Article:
I'd jsut come from South Korea when Christmas came.  In South Korea, I didn't see much for Christmas decorations as it is not a very important holiday there.  I saw one huge display outside of the Central Bus Terminal in Seoul that confused The Nutcracker with Cinderella.  It included a large lighted picture display of Cinderella riding in a pumpkin carriage.  The display was guarded by 10-foot nutcrackers.  That pretty much covers the extent of the Korean Christmas.

So, when I arrived in Hanoi, I was thrilled to see Christmas displays in nearly every shop and restaurant window.  They had Christmas trees, Santas, snowmen, and wreaths.  Christmas lights twinkled merrily from every tree in the city. 

New Years was also a nice surprise.  The hosts at Brothers Hotel threw a little party in the back room for all the guests.  Seated on mats, about a dozen of us enjoyed eating Vietnamese vegetables, shrimp, noodles, and (unfortunately) intestines cooked in Pho (chicken broth) on a little campstove-like one-burner situated in the middle of the mat.  (The one-burner is a typical "kitchen" in Vietnamese homes.)  They also plied us with Vodka, which was greatly enjoyed and allowed the mishmash of internationals to communicate with ease.  The group included the host family, a French man, a Brazilian man, a Japanese man (whose only English was pick-up lines), a Californian man and his Vietnamese girlfriend, Kris, and me.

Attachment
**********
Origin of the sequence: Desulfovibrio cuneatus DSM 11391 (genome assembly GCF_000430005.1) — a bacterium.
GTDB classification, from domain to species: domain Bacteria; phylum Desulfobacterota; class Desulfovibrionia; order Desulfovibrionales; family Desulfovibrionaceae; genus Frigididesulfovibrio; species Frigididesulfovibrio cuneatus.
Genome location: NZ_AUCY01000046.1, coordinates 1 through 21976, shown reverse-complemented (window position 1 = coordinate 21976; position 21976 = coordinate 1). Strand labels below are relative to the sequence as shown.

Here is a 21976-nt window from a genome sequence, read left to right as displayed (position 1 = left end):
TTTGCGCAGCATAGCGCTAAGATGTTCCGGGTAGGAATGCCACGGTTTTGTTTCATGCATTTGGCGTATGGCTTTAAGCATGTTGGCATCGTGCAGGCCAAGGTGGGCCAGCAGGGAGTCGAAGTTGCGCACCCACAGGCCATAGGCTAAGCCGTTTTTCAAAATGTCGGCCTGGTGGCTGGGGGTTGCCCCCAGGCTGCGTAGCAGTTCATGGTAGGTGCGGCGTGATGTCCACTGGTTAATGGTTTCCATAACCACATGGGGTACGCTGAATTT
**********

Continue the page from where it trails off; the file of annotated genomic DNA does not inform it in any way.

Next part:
It was a nice surprise to have a holiday celebration in Vietnam.  Had I stayed in South Korea, I would have had to work the holidays without any special notice of the holidays besides another viewing of "It's a Wonderful Life."

Gathered around the New Year's feast

A super cute display outside of a restaurant in Hoan Kiem

Nativity scene outside the local Catholic church

Another super cute Christmas display

Kris and Santa

Frosty and me

In the Land of Dragons: Stone Dragons

This is Part Two of In the Land of Dragons: Stone Dragons.  There are of couple of iron dragons in here, too.  If you are intested in seeing more South Korean dragons, please see last week's post called In the Land of Dragons: Painted Dragons. 

Most of the stone dragons I saw in South Korea were decorative posts for stairs or bridges.  I also saw a number of dragons atop stone pillars at many of the temples.

Dragon guarding a bridge at Gyeongbokgung Palace, Seoul

Another bridge dragon at Gyeongbokgung.
Many of the rooftops have these protective charms.  I think the dragon head may be iron. 
See the dragon in the top tile?   I'm pretty sure these are slate tiles.
This dragon tops a huge 10 foot tall  bell at Suwon Fortress.
Twin dragons commonly appear on these temple pillars.  This pic was taken at Tangeumdae Temple in Chungju.

More temple pillars at a countryside temple and burial mound site outside of Chungju.  The next few pictures show the twin dragon details of these pillars.

That's all the dragons I have for South Korea, but I've been snapping pics of Vietnamese dragons for my other blog:  I'm still collecting those pics, so it'll be awhile before I post them, but keep checking back.